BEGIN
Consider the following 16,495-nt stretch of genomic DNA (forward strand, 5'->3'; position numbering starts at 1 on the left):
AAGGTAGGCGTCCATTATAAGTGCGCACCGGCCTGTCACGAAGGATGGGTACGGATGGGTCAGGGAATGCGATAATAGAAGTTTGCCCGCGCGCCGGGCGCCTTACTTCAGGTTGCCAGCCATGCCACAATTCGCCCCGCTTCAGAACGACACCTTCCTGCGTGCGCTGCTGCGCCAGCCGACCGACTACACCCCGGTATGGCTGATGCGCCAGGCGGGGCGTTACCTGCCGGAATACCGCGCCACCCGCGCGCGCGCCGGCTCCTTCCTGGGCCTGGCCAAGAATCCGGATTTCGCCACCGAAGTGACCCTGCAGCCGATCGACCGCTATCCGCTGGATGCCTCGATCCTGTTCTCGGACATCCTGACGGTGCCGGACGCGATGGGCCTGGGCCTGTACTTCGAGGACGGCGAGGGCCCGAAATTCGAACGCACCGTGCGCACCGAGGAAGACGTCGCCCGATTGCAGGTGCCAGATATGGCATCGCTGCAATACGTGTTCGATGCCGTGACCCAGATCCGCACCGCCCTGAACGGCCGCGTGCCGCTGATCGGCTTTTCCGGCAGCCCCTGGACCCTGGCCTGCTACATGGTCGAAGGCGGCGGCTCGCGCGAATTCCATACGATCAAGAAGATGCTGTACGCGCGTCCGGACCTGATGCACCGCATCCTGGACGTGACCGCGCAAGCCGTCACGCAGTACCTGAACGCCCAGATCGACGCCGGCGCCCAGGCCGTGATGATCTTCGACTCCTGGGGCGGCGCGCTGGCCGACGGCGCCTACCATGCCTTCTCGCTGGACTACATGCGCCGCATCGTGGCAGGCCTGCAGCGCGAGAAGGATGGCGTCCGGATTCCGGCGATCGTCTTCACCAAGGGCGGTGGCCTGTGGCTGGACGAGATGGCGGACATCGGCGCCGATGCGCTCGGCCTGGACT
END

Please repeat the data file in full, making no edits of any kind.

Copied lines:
Consider the following 16,495-nt stretch of genomic DNA (forward strand, 5'->3'; position numbering starts at 1 on the left):
AAGGTAGGCGTCCATTATAAGTGCGCACCGGCCTGTCACGAAGGATGGGTACGGATGGGTCAGGGAATGCGATAATAGAAGTTTGCCCGCGCGCCGGGCGCCTTACTTCAGGTTGCCAGCCATGCCACAATTCGCCCCGCTTCAGAACGACACCTTCCTGCGTGCGCTGCTGCGCCAGCCGACCGACTACACCCCGGTATGGCTGATGCGCCAGGCGGGGCGTTACCTGCCGGAATACCGCGCCACCCGCGCGCGCGCCGGCTCCTTCCTGGGCCTGGCCAAGAATCCGGATTTCGCCACCGAAGTGACCCTGCAGCCGATCGACCGCTATCCGCTGGATGCCTCGATCCTGTTCTCGGACATCCTGACGGTGCCGGACGCGATGGGCCTGGGCCTGTACTTCGAGGACGGCGAGGGCCCGAAATTCGAACGCACCGTGCGCACCGAGGAAGACGTCGCCCGATTGCAGGTGCCAGATATGGCATCGCTGCAATACGTGTTCGATGCCGTGACCCAGATCCGCACCGCCCTGAACGGCCGCGTGCCGCTGATCGGCTTTTCCGGCAGCCCCTGGACCCTGGCCTGCTACATGGTCGAAGGCGGCGGCTCGCGCGAATTCCATACGATCAAGAAGATGCTGTACGCGCGTCCGGACCTGATGCACCGCATCCTGGACGTGACCGCGCAAGCCGTCACGCAGTACCTGAACGCCCAGATCGACGCCGGCGCCCAGGCCGTGATGATCTTCGACTCCTGGGGCGGCGCGCTGGCCGACGGCGCCTACCATGCCTTCTCGCTGGACTACATGCGCCGCATCGTGGCAGGCCTGCAGCGCGAGAAGGATGGCGTCCGGATTCCGGCGATCGTCTTCACCAAGGGCGGTGGCCTGTGGCTGGACGAGATGGCGGACATCGGCGCCGATGCGCTCGGCCTGGACT